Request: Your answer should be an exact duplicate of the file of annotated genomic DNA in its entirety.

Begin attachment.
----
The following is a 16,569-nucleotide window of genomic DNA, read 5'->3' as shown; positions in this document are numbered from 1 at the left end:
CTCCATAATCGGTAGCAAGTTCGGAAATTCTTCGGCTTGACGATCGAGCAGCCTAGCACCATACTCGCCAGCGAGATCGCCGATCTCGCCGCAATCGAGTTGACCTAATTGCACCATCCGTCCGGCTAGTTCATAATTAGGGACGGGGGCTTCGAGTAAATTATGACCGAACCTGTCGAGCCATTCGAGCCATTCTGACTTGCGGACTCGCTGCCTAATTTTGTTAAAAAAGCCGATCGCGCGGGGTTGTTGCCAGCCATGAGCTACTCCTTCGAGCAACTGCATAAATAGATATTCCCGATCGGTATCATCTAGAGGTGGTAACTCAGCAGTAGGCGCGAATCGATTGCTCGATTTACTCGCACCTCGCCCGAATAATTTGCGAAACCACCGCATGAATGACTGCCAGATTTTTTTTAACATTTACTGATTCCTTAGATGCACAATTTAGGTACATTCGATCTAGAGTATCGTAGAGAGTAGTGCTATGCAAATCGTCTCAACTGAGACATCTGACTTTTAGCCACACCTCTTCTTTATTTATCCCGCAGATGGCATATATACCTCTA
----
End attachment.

The following is a 16,569-nucleotide window of genomic DNA, read 5'->3' as shown; positions in this document are numbered from 1 at the left end:
CTCCATAATCGGTAGCAAGTTCGGAAATTCTTCGGCTTGACGATCGAGCAGCCTAGCACCATACTCGCCAGCGAGATCGCCGATCTCGCCGCAATCGAGTTGACCTAATTGCACCATCCGTCCGGCTAGTTCATAATTAGGGACGGGGGCTTCGAGTAAATTATGACCGAACCTGTCGAGCCATTCGAGCCATTCTGACTTGCGGACTCGCTGCCTAATTTTGTTAAAAAAGCCGATCGCGCGGGGTTGTTGCCAGCCATGAGCTACTCCTTCGAGCAACTGCATAAATAGATATTCCCGATCGGTATCATCTAGAGGTGGTAACTCAGCAGTAGGCGCGAATCGATTGCTCGATTTACTCGCACCTCGCCCGAATAATTTGCGAAACCACCGCATGAATGACTGCCAGATTTTTTTTAACATTTACTGATTCCTTAGATGCACAATTTAGGTACATTCGATCTAGAGTATCGTAGAGAGTAGTGCTATGCAAATCGTCTCAACTGAGACATCTGACTTTTAGCCACACCTCTTCTTTATTTATCCCGCAGATGGCATATATACCTCTA